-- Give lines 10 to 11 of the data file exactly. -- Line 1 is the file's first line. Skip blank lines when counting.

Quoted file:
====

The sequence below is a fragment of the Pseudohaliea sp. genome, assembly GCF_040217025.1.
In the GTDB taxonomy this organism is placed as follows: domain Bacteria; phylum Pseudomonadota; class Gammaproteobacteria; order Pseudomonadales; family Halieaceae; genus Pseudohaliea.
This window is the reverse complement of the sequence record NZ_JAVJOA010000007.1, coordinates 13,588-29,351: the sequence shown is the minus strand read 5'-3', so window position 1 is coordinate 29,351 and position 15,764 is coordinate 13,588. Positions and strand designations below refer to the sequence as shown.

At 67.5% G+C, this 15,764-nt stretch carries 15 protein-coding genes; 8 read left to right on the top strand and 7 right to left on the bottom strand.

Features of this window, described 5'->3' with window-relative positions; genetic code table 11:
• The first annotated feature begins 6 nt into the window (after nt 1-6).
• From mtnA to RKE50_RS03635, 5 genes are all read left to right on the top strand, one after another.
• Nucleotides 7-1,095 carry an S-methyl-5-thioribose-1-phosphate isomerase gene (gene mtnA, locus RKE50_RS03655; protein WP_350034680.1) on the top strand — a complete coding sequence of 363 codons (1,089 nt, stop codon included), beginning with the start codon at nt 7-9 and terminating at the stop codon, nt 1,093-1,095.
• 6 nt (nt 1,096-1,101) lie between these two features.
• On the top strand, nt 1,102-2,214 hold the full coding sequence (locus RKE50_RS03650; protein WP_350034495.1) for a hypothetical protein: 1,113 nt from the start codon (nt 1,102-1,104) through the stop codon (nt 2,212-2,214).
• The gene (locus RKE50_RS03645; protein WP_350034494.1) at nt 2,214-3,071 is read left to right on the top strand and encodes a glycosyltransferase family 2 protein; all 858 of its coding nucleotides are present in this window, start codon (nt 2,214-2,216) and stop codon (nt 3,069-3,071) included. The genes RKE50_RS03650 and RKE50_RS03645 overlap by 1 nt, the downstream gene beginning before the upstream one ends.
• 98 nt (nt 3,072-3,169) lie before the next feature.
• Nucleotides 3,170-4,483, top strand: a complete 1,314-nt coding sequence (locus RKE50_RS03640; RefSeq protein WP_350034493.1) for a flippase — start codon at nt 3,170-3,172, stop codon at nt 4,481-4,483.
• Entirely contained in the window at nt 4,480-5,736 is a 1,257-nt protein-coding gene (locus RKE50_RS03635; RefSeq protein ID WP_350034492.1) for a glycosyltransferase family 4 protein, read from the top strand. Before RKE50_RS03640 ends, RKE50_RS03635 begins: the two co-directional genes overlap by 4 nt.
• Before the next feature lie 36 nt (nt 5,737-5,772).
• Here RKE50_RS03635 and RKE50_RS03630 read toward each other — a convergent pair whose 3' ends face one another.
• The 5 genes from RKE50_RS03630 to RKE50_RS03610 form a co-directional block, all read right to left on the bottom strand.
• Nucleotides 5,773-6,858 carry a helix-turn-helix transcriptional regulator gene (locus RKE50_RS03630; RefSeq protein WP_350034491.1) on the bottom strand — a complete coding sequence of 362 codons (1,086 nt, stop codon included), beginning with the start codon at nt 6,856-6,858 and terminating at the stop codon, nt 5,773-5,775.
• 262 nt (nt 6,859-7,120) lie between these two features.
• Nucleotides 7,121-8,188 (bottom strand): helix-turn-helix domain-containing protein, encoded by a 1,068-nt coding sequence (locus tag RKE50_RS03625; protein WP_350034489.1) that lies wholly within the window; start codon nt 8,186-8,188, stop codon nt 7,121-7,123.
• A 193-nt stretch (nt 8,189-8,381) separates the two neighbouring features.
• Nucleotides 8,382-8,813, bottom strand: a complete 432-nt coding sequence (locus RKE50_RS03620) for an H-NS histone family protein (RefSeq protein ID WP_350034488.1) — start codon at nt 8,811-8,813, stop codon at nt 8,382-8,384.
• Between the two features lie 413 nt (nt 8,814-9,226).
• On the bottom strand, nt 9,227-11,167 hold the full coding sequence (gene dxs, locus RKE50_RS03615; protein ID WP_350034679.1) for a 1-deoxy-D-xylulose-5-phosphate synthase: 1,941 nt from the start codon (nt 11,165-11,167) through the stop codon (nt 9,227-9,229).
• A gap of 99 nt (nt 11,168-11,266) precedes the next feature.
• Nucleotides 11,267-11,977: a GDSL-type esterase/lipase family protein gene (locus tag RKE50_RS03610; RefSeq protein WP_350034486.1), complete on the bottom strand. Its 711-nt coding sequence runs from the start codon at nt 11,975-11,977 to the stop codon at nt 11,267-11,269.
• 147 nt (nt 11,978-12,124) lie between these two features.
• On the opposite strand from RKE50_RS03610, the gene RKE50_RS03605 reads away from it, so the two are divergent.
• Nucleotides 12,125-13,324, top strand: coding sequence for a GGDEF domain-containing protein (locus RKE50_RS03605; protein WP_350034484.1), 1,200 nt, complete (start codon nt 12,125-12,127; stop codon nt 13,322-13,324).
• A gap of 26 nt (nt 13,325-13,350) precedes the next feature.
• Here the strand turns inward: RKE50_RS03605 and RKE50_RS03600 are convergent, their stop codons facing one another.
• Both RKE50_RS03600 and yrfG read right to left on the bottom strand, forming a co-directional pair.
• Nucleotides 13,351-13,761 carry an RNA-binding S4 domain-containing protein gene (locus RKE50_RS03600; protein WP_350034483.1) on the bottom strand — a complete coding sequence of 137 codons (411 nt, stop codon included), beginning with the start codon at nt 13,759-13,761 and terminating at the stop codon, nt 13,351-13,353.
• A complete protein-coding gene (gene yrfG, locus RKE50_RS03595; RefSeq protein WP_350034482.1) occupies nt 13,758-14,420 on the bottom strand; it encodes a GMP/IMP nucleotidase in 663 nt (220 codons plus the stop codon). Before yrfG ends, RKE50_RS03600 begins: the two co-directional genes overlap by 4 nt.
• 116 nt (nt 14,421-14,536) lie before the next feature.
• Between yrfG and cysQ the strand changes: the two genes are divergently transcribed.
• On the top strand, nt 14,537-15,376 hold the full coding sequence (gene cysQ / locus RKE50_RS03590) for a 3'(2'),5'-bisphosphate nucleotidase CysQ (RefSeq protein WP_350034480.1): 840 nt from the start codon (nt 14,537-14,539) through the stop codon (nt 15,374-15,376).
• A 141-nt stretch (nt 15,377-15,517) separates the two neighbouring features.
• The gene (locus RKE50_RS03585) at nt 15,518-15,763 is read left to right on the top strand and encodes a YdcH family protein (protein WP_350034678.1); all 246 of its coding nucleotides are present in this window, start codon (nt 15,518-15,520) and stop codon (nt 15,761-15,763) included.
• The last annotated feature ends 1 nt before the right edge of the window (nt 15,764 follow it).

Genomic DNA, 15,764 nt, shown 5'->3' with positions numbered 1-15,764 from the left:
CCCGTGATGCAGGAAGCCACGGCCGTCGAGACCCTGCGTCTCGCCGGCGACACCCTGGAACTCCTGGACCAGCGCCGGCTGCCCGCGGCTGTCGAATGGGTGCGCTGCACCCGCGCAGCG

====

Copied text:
• On the top strand, nt 1,102-2,214 hold the full coding sequence (locus RKE50_RS03650; protein WP_350034495.1) for a hypothetical protein: 1,113 nt from the start codon (nt 1,102-1,104) through the stop codon (nt 2,212-2,214).
• The gene (locus RKE50_RS03645; protein WP_350034494.1) at nt 2,214-3,071 is read left to right on the top strand and encodes a glycosyltransferase family 2 protein; all 858 of its coding nucleotides are present in this window, start codon (nt 2,214-2,216) and stop codon (nt 3,069-3,071) included. The genes RKE50_RS03650 and RKE50_RS03645 overlap by 1 nt, the downstream gene beginning before the upstream one ends.